W3C home > Mailing lists > Public > www-style@w3.org > February 1996

Re: FW: Font-family specification

From: Scott E. Preece <preece@predator.urbana.mcd.mot.com>
Date: Fri, 2 Feb 1996 08:35:35 -0600
Message-Id: <199602021435.IAA27195@predator.urbana.mcd.mot.com>
To: Hakon.Lie@sophia.inria.fr
Cc: cwilso@microsoft.com, www-style@w3.org
   From: Hakon Lie <Hakon.Lie@sophia.inria.fr>
|
|   Scott E. Preece writes:
|    > this is correct, I agree with Chris that expecting to be able to
|    > distinguish a font-family from a font-weight from a font-style by value
|    > is unacceptable.
|
|   Why? Do we have any fonts called "bold", "demi-bold" or "2.3"? What is
|   the chance of someone naming a new font that will conflict?  If that
|   happens one will have to use the 'font-family' property instead of
|   'font', but that is a minor (and highly unlikely) inconveniece.
---

There's no reason someone couldn't have a font named "bold" or anything
else.  A lot of X users have simple names (like "sans") that are linked
to whatever font is the local preference, to allow generic documents to
specify a "name" that gets localized to a specific font.  Looking at our
local catalog, we don't have a "bold" but we do have a "b" (I think for
use by a troff descendant).

I don't think it's especially unlikely.

---
|   The 'font' property is a shorthand notation intended to make life
|   easier if you write style sheets by hand. The syntax is an old
|   typographic convention. Requireing extra punctuatation in the value
|   defeats the purpose of the property.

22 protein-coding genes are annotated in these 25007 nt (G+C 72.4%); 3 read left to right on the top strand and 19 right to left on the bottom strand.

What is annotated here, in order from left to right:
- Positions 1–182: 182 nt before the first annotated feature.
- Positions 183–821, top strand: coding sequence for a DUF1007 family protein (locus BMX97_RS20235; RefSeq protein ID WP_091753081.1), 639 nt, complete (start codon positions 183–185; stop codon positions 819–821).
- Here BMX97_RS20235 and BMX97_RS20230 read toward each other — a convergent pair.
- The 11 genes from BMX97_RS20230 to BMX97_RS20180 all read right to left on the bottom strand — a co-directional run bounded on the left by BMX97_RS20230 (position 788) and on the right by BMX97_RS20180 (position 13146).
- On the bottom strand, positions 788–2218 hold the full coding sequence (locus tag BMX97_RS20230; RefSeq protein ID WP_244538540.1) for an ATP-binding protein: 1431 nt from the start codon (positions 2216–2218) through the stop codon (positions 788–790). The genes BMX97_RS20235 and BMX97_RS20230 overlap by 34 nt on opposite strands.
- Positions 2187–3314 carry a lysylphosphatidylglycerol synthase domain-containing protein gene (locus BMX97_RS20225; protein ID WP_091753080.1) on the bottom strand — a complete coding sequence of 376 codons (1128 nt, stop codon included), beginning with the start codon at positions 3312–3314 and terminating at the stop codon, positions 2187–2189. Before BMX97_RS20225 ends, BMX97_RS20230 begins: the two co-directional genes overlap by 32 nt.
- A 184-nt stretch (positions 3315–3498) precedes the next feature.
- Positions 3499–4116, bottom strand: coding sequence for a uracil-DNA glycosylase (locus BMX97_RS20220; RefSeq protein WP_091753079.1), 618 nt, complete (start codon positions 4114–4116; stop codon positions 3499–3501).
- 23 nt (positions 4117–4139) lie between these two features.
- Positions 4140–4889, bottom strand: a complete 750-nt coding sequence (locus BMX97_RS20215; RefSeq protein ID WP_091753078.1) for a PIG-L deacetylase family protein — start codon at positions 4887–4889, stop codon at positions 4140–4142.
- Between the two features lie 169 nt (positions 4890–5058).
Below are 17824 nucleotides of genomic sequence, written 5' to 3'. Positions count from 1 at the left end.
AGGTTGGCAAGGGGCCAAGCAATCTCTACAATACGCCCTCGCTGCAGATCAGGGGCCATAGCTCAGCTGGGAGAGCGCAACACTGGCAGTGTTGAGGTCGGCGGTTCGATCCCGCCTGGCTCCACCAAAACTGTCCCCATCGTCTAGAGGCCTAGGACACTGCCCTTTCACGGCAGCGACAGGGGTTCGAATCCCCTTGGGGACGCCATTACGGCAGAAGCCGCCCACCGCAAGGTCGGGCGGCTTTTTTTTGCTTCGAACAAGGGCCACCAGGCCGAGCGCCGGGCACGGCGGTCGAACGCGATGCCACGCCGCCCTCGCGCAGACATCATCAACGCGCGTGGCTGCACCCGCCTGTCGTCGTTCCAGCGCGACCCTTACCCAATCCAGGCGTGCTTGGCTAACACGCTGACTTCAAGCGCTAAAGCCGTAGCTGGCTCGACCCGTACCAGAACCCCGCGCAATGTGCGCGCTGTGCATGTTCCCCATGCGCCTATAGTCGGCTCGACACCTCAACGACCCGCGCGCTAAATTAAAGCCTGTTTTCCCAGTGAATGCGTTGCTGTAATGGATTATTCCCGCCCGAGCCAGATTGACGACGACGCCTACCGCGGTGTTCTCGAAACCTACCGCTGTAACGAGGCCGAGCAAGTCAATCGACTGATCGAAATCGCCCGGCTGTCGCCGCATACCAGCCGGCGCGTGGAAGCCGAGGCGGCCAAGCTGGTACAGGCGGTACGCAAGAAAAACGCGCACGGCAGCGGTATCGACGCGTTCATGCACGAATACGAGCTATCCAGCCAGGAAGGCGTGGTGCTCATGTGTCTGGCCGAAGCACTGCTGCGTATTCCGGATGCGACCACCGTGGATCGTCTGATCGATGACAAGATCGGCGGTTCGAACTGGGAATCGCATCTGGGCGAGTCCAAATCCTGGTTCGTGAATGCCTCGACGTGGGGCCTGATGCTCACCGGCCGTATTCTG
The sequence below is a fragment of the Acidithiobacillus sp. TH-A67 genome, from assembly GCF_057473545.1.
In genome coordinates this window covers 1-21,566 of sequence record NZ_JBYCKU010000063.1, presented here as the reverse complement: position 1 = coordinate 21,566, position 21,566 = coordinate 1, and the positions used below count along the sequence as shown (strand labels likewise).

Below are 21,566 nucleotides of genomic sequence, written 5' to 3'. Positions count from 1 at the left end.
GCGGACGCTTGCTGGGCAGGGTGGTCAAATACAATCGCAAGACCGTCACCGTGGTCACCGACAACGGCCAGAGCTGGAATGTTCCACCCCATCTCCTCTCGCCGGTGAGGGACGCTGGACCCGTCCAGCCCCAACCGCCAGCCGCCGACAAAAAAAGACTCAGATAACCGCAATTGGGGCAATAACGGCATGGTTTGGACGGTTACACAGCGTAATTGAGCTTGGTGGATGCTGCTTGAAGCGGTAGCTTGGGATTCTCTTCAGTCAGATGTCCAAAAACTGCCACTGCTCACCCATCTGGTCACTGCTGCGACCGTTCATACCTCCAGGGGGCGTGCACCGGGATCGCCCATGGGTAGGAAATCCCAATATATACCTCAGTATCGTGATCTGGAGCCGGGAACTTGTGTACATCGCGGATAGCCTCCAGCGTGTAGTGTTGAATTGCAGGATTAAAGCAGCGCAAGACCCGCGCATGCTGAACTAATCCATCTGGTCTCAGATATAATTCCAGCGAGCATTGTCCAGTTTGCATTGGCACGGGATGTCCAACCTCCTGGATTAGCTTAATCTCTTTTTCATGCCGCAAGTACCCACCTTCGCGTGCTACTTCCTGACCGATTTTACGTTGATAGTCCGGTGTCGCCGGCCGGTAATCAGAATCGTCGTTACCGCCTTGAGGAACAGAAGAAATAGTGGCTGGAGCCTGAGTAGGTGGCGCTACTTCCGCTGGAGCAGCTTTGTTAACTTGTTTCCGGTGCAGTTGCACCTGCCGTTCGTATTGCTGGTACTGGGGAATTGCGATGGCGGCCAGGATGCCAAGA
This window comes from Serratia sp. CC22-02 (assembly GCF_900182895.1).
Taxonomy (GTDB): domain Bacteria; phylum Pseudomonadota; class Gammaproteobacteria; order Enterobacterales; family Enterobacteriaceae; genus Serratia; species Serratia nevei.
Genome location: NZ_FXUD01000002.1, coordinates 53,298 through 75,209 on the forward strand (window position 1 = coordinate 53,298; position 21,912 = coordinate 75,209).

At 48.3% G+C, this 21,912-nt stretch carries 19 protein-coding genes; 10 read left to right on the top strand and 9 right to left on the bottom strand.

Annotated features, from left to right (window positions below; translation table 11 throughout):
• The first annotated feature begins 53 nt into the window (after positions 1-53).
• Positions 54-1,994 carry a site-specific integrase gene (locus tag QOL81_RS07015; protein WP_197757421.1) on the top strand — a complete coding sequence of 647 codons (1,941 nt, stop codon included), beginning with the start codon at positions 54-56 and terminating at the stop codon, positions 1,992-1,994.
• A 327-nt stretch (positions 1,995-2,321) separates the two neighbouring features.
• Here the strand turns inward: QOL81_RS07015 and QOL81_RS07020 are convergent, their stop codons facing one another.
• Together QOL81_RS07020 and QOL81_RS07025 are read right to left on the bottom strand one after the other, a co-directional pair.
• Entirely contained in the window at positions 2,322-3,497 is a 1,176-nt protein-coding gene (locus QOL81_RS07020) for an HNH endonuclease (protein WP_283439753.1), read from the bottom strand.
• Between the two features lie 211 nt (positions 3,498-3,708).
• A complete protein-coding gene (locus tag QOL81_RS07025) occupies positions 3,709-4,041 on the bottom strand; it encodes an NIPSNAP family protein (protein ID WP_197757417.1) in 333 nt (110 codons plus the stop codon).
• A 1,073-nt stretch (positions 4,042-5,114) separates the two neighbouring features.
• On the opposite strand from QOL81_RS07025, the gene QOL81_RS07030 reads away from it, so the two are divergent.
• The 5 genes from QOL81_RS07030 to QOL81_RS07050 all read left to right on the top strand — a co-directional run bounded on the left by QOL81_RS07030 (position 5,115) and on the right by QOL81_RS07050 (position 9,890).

---

With respect, I don't think there is any "old typographic convention"
that dictates that exact syntax given in the spec.  Certainly
the first part ("10/12 Times New Roman") is common, but a type spec
would never include multiple typefaces, and the "style" and "weight"
components conflate things that would might be conveyed by text markings
(e.g., underlining with a wavy line for bold, a single line for italics,
two lines for small caps, ...), might be a typeface modifier, or might,
sometimes, use a separate face altogether.

I don't think using a comma instead of a space between components would
confuse or inconvenience, and would make the parsing much simpler and
unambiguous.  I think it's the cost of allowing multiple font-families
in the spcification.

---
|   Another solution is to limit the number of font names to 1 in the
|   'font' property:
|
|    a)  font: 12pt/14pt sans-serif bold;  /* legal */
|    b)  font: 12pt/14pt helvetica sans-serif bold;  /* illegal? */
|
|   I would prefer also allowing b).
---

I don't mind the restriction to one font in the shorthand form, but
if you want to allow (b), you need to do one of these:

use punctuation to separate the components:
    b1)  font: 12pt/14pt,helvetica sans-serif,bold;

or bracket the typefaces:
    b2)  font: 12pt/14pt (helvetica sans-serif) bold;

or require special puctuation between the typefaces:
    b3)  font: 12pt/14pt helvetica or sans-serif bold;
    b4)  font: 12pt/14pt helvetica | sans-serif bold;

scott

--
scott preece
motorola/mcg urbana design center	1101 e. university, urbana, il   61801
phone:	217-384-8589			  fax:	217-384-8550
internet mail:	preece@urbana.mcd.mot.com
Received on Friday, 2 February 1996 09:36:03 GMT

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